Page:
• MS isn’t always debilitating
  • It is not contagious
  • MS is associated with many challenges, but these challenges can ultimately make you stronger

What do you wish people knew about MS? What do you think are the most common misconceptions about MS?

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Latest Issue of The Motivator Now Available for the MS Community

savas2The Motivator is MSAA’s award-winning magazine provided to the MS community and to our generous supporters. Distributed twice per year, this publication addresses the physical, emotional, and social issues that arise with MS, and provides information and support to many individuals affected by this disorder.

We’re pleased to announce that the Winter/Spring 2014 issue of The Motivator is now available to read!

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Cover Story:
The Emotional and Psychological Symptoms of MS
… The symptoms of depression, anxiety, and pseudobulbar affect (PBA) are described, along with effective treatment strategies. Important information is also given on how these symptoms affect roles and relationships, sexual function, and self-image.
Read the full story

Feature Story:
…Competitive “biosimilar” drugs may soon be considered for approval. Read about how these “highly similar” drugs may affect procedure, treatment, and cost.
Read the full story

AquaticCenter-Screen

Program Notes:
…Details on MSAA’s new Swim for MS online Aquatic Center are highlighted. This national program initiative supports the awareness, understanding, and availability of swimming and aquatic exercise as a positive wellness opportunity for the MS community.
Read the full story

Read the latest issue of The Motivator

 

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A Special Report on Oral Treatments for MS

Health Union recently released results from the 2014 MS in America Survey, which included responses from more than 5,000 multiple sclerosis patients. The survey addressed a variety of topics that impact individuals living with MS, including diagnosis, symptoms, treatment, relationships, career, and quality of life.

A special section of this survey focused on the use of oral MS therapies. Historically, prescription treatment of MS has been dominated by injectable and infusion therapies. With the recent introduction of oral prescription drugs for the most common type of MS called relapsing remitting MS (RRMS), this paradigm is shifting towards orals, with nearly a third of RRMS patients reporting using an oral prescription.

Needle fatigue, tolerability, convenience and efficacy are the most cited reasons for people choosing oral therapies and respondents report being more satisfied with oral therapies than injectables. Of those currently taking an injectable, nearly half have considered switching to an oral, signaling a continued shift away from injectable therapies.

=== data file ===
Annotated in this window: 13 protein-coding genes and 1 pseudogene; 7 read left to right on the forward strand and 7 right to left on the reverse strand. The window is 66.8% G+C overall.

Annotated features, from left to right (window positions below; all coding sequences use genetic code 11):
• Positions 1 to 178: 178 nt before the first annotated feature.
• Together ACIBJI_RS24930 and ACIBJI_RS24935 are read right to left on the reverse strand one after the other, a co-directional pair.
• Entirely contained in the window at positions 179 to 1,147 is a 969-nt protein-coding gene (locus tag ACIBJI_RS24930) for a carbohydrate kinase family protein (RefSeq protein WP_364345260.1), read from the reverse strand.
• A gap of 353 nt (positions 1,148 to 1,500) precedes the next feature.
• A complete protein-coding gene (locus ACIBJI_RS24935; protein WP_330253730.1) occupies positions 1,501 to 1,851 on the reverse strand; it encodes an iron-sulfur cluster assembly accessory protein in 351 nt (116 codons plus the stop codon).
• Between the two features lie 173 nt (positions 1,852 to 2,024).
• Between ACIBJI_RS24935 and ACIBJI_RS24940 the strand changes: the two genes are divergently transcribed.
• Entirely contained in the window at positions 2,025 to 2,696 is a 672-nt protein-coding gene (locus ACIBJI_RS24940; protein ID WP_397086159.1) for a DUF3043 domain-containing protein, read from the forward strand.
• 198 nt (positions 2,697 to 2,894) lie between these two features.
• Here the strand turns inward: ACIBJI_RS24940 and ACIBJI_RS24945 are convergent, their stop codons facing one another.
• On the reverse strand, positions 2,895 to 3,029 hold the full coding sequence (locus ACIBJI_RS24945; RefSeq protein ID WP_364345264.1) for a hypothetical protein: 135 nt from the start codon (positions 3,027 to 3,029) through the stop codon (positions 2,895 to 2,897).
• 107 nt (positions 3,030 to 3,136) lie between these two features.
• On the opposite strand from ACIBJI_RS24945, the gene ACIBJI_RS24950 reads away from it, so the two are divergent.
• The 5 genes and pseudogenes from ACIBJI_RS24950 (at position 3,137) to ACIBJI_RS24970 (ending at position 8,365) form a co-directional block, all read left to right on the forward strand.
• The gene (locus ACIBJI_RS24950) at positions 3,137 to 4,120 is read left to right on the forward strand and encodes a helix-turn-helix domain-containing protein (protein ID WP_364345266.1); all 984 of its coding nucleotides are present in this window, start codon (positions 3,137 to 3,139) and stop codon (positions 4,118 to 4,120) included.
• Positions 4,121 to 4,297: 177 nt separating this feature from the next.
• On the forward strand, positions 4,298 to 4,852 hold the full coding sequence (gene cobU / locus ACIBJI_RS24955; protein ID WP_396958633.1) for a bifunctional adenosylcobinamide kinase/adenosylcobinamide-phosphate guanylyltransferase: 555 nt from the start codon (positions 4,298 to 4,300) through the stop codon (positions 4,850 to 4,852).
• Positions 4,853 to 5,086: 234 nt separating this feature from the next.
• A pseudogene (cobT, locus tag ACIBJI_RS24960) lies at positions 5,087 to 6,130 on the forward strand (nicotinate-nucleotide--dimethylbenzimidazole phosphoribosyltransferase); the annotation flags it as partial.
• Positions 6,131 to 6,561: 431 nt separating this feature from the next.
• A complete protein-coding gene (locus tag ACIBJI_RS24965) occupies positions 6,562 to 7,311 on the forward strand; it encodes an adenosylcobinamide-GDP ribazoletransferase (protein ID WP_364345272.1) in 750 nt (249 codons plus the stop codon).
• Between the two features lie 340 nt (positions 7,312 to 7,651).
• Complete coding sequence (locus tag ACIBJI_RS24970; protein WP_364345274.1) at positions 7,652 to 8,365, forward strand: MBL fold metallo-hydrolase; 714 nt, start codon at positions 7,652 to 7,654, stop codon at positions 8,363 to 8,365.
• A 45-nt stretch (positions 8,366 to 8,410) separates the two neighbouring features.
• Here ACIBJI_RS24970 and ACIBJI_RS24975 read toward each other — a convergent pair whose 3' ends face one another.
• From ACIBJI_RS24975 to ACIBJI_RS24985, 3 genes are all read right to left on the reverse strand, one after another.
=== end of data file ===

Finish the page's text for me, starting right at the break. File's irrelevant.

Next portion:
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Overall, patients taking oral MS medications found their medications to be equally effective as injectable treatments. However, 58% of respondents felt that oral medications offered better tolerability.

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More results from the 2014 MS in America survey can be found on MultipleSclerosis.Net, including the special report on oral MS treatments.

The MS in America Study was conducted online in early 2014. The goal of the study was to establish an understanding of the current state of people affected by MS. The survey included a total of 156 questions on a broad range of topics.

A total of 6,202 people started the survey. 5,710 met eligibility requirements, and 5,004 people completed the survey. To qualify for the survey, participants had to be MS patients over 18 years old and a US resident or US citizen living abroad. The study was solely developed and funded by Health Union, LLC which does not manufacture, sell nor market any product to diagnose, prevent or treat MS or any other disease.

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Staying Active with MS

My exercising pursuits probably started at age one and a half when my foiled gymnastics routine failed to propel me out of the crib. Already I showed signs of being active and rambunctious and my “antics” did not stop despite stitches from my failed attempt. At age six my mother watched in horror as someone pointed to a young girl, her daughter, about to jump from the high diving board. Finally, at age eight she enrolled me in PAL (Police Athletic League), in an effort to allow me to channel my excess energy constructively.

I continued an active life style throughout my life, until I was diagnosed with MS.

In August of 2009 I was training for my first half marathon when I was diagnosed with RRMS. The diagnosis came as a shock to me because I was not only fit but maintained a healthy lifestyle.  The news, was a shock to me and I wasn’t sure how to cope.